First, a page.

'Agreed principles' for 2016 MotoGP ECU

MotoGP software freeze and 2016 control ECU 'agreed principles' explained in newly-released regulations.
'Agreed principles' for 2016 MotoGP ECU

This year's newly-released MotoGP regulations reveal how the mid-season software freeze will be enforced, plus 'agreed principles' for the 2016 control ECU.

2015 will be the last year to feature different sets of technical regulations within the premier-class.

Riders in the current 'Open category' must already use a control ECU (hardware and software) but get fuel, tyre, engine and testing concessions as a result.

Meanwhile 'Factory Option' is for riders using a manufacturer's own software and divided into two groups. Manufacturers that won a dry race in 2013 (Honda and Yamaha) receive no technical concessions. Those that did not win (Ducati) or are entering MotoGP for the first time since that year (Suzuki and Aprilia) get the same perks as Open.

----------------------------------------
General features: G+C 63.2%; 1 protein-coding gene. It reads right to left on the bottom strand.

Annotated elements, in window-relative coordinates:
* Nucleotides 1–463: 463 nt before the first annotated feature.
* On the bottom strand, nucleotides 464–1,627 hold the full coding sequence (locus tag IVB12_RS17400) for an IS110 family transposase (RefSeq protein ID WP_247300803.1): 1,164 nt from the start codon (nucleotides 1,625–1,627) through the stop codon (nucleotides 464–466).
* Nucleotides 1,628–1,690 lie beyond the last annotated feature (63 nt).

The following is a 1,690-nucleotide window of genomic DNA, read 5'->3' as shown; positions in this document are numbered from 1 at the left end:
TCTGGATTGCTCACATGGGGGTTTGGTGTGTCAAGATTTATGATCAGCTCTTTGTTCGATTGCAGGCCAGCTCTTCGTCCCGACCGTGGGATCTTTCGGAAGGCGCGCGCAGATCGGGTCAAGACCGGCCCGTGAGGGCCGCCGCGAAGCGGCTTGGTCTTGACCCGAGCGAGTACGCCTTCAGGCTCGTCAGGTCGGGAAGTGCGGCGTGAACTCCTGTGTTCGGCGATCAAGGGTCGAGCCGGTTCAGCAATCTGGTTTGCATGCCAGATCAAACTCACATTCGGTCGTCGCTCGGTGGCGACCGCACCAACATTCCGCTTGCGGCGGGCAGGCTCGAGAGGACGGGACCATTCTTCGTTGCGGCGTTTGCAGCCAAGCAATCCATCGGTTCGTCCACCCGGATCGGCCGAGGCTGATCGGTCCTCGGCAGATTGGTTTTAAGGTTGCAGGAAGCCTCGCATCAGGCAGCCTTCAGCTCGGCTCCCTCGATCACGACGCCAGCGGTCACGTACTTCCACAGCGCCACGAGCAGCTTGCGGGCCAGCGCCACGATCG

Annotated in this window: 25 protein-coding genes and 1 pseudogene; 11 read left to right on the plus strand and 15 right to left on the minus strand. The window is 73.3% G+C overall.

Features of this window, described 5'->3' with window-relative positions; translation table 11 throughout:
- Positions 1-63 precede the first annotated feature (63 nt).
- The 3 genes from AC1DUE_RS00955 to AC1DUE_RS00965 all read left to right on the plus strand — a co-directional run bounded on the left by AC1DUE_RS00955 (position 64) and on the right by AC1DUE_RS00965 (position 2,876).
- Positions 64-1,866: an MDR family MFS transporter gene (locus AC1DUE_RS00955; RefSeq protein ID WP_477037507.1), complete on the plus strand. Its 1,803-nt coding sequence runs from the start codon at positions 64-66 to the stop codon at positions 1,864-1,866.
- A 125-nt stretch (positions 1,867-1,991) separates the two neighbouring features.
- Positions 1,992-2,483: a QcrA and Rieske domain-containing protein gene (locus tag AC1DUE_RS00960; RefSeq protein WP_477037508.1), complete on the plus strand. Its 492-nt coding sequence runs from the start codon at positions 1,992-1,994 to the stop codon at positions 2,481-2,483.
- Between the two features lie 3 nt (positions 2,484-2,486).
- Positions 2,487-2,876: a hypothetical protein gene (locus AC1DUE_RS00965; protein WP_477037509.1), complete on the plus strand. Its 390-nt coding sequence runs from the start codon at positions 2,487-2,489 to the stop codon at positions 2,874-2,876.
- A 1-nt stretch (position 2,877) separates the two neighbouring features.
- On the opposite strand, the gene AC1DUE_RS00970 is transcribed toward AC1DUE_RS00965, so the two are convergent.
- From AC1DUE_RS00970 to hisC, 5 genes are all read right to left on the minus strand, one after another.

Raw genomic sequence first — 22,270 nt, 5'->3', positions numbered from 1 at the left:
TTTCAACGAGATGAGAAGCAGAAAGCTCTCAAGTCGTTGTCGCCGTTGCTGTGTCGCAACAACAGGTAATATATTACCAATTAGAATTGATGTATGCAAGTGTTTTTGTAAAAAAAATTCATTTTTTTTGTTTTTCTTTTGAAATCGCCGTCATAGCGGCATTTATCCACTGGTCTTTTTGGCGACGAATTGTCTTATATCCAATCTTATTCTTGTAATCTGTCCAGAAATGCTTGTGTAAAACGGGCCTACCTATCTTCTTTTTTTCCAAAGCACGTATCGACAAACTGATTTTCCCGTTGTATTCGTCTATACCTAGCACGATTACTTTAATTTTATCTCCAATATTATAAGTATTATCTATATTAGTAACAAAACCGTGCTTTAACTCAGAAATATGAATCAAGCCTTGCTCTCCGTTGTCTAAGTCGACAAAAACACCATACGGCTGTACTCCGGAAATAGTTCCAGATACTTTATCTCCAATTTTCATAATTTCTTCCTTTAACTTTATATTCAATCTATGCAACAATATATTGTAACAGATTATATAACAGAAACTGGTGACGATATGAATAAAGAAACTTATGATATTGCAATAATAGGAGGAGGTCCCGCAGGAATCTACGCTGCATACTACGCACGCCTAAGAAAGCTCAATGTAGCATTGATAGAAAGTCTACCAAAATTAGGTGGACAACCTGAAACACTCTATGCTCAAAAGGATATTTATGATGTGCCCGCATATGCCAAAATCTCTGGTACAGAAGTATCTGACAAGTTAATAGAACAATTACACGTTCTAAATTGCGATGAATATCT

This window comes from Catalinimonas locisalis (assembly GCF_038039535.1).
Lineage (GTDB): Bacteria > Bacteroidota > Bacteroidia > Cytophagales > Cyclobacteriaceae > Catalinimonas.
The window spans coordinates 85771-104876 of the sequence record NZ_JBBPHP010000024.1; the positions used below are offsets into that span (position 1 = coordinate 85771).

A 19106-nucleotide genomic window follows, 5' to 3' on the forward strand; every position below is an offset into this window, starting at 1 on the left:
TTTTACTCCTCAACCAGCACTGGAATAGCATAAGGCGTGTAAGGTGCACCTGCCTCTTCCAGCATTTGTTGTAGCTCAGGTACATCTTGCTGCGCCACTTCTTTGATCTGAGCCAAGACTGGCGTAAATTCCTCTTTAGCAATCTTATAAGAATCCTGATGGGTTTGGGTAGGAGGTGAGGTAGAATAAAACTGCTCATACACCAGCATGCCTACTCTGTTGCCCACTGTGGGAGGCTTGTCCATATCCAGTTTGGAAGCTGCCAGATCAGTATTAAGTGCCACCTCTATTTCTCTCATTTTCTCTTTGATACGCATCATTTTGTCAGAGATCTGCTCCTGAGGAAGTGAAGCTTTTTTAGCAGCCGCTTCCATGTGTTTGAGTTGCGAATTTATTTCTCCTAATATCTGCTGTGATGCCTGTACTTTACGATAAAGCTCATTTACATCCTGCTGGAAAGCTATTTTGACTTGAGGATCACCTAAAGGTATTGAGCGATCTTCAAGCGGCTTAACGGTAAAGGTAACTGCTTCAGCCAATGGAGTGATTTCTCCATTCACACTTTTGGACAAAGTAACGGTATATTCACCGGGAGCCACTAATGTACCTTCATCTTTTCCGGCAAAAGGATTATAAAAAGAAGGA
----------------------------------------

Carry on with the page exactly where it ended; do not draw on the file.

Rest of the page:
The switch to one ECU system for all riders in 2016 will see the removal of these categories. Fuel, for example, will be set at 22 litres. Midway between the present Open and Factory Option limits.

Factory manufacturers are invited to work with Dorna and the official ECU supplier (Magneti-Marelli) to develop the shared 2016 software. This is to ensure the new software meets the requirements of their machines, but the process will remain ongoing, allowing factories to continue some software R&D.

Given the obvious disadvantages of not taking part in the 2016 development, it is assumed all manufacturers will do so.

To avoid factories working on different software systems at the same time, a crossover date of June 30 has been given by which Honda, Yamaha and Ducati must stop work on their own software and concentrate on the 2016 version. Suzuki and Aprilia, as new manufacturers, are allowed to continue development to the end of 2015 if they wish.